Thursday, 31 December 2015

Somebody's Daughter

I'm so disheartened at the number of men in the Labour Party who consider the age of consent to be the sole determinant of wrongdoing. 
A child (for, in the eyes of the law, she is still that) of 17; a 49 year old Member of Parliament. Does that not strike anyone as inappropriate? It would have been pretty sleazy even if they had been the same age - that she's a minor makes it even more inappropriate. She asked about a job; he offered dubious sexual remarks as a reply.
And apart from anything else, he is a Member of Parliament - you know; one of those "people of good standing in the community" who can vouch for us mere mortals on passport applications, etc. Is this really the kind of person you want to confirm that you are of good character? I don't.

And yet, a number of male party members have today bravely stood up to say "I don't see what the problem is."

Which is exactly what the problem is.

We are the Labour Party - we should be better than this.


  1. Well, I'm a female party member standing up to say I don't see what the problem is. I'm not a big fan of Danczuk but what exactly did he do wrong here? MPs are allowed to have sex lives like anyone else, surely? If she was being harassed that would be different but it looks like she was doing more of the sexting than he was and they both sound equally enthusiastic. What's wrong with two people over the age of consent having some consensual fun? If anything, it's her actions in selling the texts to the press that are morally dubious. If any man I'd exchanged messages with breached my privacy like that I'd be disgusted at his behaviour.

  2. Really Ella? As a 59 year old woman I would be appalled if a request for a job veered into sexual innuendo. The measure of this is not the girl (whatever one might think of her responses). The measure is an MP, AN MP, who thinks that sexting in the context of work is acceptable. And not seeing what is wrong with sexualising the work context is part of the problem.

  3. But if you prefer to keep things strictly professional and non-personal in a work context (which is fine, of course) then presumably you would not have been flirting with anyone in the first place? So if it veered into innuendo then you would be justified in feeling uncomfortable and possibly harassed. That's absolutely your prerogative. But other people do flirt with people at work and if it progresses with equal enthusiasm on both sides (as it clearly did here) then what's the problem? It's not as if she asked for a job and then out of nowhere he started talking about spanking her. I've dated people I've worked with. Most people have. It'd be pretty sad if anyone you met and were attracted to in a work context was off limits.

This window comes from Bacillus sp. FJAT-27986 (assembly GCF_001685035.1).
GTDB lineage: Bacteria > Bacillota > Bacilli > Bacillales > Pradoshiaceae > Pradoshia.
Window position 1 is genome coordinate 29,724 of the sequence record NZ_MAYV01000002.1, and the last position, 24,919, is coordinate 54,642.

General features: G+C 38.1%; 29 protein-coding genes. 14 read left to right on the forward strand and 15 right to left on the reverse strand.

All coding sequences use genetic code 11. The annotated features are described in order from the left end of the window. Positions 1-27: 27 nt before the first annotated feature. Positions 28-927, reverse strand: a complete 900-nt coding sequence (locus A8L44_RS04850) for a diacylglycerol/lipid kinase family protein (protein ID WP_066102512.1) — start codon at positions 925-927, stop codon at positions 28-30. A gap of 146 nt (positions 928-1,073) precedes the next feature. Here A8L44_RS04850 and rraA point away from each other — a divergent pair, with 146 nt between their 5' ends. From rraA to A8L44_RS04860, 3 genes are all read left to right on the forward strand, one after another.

1. Thank you for being so frank,Ella, but I simply can't agree that there's 'nothing wrong' with this whole scenario. They're not work colleagues, and there's little chance to have determined any "attraction". For a job request to descend into sexual innuendo is far from ok.

      This is a man who has built a career on exposing CSE but sees nothing wrong with an exchange of this type with a 17 year old virtual stranger?

    2. I don't think society has specified a minimum amount of time you have to spend in conversation before deciding if you find someone attractive (especially in the age of Tinder lol) and the girl said herself she was attracted to him. Read the text exchanges - it's very far from a one-way street. We'll have to agree to disagree but please don't bring CSE into it, that's just offensive to people who were actually victimised as children. She was over the age of consent. Comparing it to CSE risks trivialising a very serious issue.

  4. I agree absolutely. CSE is certainly not something which should be trivialised, especially by using the age of consent as a 'tick-box' definition of acceptable. Nor should 'innocence' (or lack of it) be a factor in whether exploitation is taking place.

    From the 'revelations' about the young person in this case in the Daily Mirror, it seems there are other issues going on here, but that does not mean Danczuk's behaviour towards her can be excused. I'd argue that a 16 year old who sets up a dominatrix website to fund herself through college is vulnerable to exploitation, however willing she may have been to engage.

    The definition of CSE includes young people up to the age of 18, and are included in the current Inquiry: